I come from an extremely religious family, of the fanatical Protestant type. I grew up attending church services multiple times per week, and daily Bible study and prayer was simply a part of life. Everything revolved around an obsessive belief in Jesus and the notion that some day, after death, we would join him for an eternity of bliss.
Needless to say I’ve outgrown such parochial beliefs, but the majority of my family – both immediate and distant – have not. And although this means I can’t discuss anything more than the weather with most of my family, the endless stream of wacka-wacka Christian emails and Facebook postings provides a steady source of entertainment.
Today, for instance, I was directed to the website of “100.9 The Cross,” a cheesy Gospel music station in North Carolina, with which one of my relatives is affiliated. Now, the website in itself provided a barrel full of laughs – just check out this screen grab:
Ignoring for a moment the amateurish, late 90s era site design, note the fake plastic smiles plastered on the faces of the creepy-looking Isaacs family. Why is that Christian musicians always seem to be trapped in another decade – or in this case, millennium?
But I digress. The real reason I’m bothering to write about this at all is a disturbing little flash file embedded at the bottom of the page. Being unable – and, in fact, unwilling – to post the actual SWF file here, I’ll instead post the following screen grab:
No, you’re not seeing things. That is actually a counter that ticks away the approximate number of human deaths around the globe, but not for any grand humanitarian reason – preventing HIV or curing cancer, for example. No, this clever little gadget is counting the number of souls who have most probably entered hell in the time that’s passed since you opened their crappy little website. “Help Christ and his followers to share the Gospel with those who are perishing,” it graciously implores you.
These are some truly sick bastards, eh? Now we know the root of those smarmy, artificial smiles glued to every face on the page. They’re smiling because they know that they’re “saved,” and your devil-worshipping pagan ass is headed straight to eternal damnation. An oversimplification perhaps, but basically true.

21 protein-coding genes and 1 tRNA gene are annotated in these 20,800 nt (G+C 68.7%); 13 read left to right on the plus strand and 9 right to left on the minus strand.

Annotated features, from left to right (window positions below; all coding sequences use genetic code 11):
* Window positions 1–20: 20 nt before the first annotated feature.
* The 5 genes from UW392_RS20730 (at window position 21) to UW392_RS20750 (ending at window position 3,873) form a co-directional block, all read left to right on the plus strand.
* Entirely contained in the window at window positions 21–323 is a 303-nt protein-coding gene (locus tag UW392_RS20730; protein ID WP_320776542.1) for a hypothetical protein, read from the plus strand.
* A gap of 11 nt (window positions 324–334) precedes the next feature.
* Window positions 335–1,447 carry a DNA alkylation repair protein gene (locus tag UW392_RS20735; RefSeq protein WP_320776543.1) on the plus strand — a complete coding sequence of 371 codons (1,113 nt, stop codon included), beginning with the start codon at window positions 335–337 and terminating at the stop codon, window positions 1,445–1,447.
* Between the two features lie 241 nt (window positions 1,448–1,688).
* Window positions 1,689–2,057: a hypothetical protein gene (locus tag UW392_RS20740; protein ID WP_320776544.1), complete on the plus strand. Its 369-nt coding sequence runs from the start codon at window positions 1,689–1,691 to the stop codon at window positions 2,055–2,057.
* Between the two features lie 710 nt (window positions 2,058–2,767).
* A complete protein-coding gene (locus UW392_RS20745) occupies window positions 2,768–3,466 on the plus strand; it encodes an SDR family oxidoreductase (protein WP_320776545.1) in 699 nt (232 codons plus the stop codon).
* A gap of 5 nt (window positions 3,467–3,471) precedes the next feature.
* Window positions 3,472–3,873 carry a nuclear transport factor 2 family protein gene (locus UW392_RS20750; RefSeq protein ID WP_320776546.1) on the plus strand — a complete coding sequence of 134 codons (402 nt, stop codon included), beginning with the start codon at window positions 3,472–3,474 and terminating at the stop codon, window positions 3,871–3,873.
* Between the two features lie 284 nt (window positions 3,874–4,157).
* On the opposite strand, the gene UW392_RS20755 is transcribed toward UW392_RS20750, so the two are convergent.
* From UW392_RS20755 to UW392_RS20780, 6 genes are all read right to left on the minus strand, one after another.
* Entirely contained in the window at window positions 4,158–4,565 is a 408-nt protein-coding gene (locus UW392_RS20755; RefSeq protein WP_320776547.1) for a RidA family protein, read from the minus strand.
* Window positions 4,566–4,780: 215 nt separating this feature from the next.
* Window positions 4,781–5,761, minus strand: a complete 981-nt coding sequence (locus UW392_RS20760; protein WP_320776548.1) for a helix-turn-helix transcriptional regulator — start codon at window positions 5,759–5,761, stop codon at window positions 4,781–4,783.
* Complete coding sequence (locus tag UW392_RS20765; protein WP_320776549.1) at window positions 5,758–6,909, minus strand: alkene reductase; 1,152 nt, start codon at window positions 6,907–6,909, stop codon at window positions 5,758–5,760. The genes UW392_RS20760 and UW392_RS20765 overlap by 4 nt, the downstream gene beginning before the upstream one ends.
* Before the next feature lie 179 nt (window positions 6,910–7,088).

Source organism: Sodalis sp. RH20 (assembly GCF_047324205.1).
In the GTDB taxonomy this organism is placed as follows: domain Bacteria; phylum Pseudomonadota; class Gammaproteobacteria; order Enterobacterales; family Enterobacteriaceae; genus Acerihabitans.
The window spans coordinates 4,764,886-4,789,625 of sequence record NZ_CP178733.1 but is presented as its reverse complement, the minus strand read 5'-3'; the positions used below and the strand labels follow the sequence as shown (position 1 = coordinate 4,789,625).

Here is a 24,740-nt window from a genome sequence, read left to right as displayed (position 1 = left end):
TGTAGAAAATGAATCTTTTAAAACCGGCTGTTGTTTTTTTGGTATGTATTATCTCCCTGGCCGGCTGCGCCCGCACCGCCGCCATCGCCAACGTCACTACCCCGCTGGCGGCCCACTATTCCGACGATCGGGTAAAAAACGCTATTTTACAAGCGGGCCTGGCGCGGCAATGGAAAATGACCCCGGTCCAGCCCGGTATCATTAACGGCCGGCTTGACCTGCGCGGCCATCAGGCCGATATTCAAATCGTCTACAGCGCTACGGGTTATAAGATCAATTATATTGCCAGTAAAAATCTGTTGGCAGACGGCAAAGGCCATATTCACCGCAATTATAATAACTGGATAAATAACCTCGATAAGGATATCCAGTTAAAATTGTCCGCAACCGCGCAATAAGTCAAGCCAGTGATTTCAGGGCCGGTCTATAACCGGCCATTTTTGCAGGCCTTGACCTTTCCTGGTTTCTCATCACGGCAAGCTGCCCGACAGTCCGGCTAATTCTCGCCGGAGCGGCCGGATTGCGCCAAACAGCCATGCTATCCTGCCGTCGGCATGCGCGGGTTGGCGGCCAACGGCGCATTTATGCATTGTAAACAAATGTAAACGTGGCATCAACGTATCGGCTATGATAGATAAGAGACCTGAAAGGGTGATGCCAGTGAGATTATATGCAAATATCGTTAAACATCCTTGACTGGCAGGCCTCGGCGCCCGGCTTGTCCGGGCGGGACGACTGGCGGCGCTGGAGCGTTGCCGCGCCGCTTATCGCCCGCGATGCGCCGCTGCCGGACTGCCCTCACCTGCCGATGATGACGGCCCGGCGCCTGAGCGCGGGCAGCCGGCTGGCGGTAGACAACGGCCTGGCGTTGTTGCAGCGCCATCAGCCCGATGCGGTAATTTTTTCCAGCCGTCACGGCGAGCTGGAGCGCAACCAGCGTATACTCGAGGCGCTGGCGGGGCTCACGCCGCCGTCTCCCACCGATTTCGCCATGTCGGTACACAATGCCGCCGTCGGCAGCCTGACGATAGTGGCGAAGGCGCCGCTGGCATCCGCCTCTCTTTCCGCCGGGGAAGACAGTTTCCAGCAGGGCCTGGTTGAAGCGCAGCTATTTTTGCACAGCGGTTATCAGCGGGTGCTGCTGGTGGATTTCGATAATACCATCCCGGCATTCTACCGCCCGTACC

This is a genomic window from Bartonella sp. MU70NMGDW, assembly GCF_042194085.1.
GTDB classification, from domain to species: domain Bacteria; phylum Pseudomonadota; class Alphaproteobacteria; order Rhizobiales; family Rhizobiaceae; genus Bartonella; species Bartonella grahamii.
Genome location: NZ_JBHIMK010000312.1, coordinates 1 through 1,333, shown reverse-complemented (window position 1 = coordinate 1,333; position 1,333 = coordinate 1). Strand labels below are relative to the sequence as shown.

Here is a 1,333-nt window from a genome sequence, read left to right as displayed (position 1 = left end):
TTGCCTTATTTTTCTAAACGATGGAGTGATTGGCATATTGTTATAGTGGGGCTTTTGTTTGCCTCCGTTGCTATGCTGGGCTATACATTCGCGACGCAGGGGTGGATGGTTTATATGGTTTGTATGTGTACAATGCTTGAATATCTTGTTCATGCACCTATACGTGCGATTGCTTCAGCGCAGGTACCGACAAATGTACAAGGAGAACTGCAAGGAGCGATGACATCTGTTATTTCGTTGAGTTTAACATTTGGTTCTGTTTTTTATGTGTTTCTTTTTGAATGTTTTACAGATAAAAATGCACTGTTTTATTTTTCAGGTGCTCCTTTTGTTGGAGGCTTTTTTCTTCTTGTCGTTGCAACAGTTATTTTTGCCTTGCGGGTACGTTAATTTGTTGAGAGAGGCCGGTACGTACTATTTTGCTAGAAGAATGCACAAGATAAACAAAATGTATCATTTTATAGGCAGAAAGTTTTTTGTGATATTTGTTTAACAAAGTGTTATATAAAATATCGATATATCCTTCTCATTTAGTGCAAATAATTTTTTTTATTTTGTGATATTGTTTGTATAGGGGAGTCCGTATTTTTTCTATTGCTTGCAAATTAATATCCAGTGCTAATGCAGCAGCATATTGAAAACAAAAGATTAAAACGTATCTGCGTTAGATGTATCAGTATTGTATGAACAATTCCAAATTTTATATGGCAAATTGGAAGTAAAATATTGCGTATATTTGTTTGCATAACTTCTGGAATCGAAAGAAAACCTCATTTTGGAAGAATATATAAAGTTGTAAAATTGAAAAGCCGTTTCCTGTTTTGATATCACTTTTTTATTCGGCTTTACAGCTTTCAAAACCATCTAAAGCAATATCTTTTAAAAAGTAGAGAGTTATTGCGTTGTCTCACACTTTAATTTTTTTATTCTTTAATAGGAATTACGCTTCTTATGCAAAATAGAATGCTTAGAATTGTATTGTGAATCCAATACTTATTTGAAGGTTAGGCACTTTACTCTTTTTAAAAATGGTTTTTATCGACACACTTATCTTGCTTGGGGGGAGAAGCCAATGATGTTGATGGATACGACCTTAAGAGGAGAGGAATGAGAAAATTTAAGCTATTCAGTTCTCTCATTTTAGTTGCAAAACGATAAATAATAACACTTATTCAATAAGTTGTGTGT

Now, I find little animation disturbing for two major reasons. First, Christianity is supposed to be founded on the ideals of love and compassion. After all, Jesus allegedly spent his life healing the sick and assisting the poor. Yet this utterly morbid death counter shows absolutely no signs of compassion. It offers no commentary about how many of these deaths are completely preventable, or how we might go about saving these lives rather than their fictional souls. The Christians are so obsessed with the paradise they’ve been promised in the afterlife, that they have totally forgotten about having a positive impact in this one. But such is the nature of religion.
The second problem I had is that this animation demonstrates just how divisive Christianity really is – and in fact, all religions are. A world view that looks on 150,000 deaths per day in terms of us versus them, ignoring the very real and vast quantity of human suffering that these deaths must entail, is a truly perverse one. Rather than viewing humankind as one whole, brothers and sisters of the same single species, facing the same ultimate fate, the Christian perspective divides us into those who will prosper in death, and those for whom the pain of death is but the beginning. There are some deep psychological maladies at work here.
The reality is this. All human beings will eventually die. It is the curse we bear simply for being alive at all. Death is, in most circumstances, associated with tremendous human suffering: the physical and psychological pain of the person dying, and the emotional pain born by those close to the dead. We all share this grim reality, and it is dangerous to pretend otherwise. In light of these indisputable facts, it would seem that one of the major goals of society should be to alleviate, as much as possible, the suffering associated with death.
In practical terms, this means doing everything we possibly can to prevent those deaths which are unnecessary – by curing diseases, feeding the poor, making travel of all kinds safer. I suspect that of those 150,000 deaths that occur each day, a significant percentage could be avoided.
In psychological terms, this means offering support – both emotional and financial – to those who have lost loved ones.
But nowhere in this is there any room for divisive beliefs about fictional netherworlds that last for all of eternity. Such primitive tales only serve to amplify human suffering, which is precisely the opposite of what any truly moral human being should desire.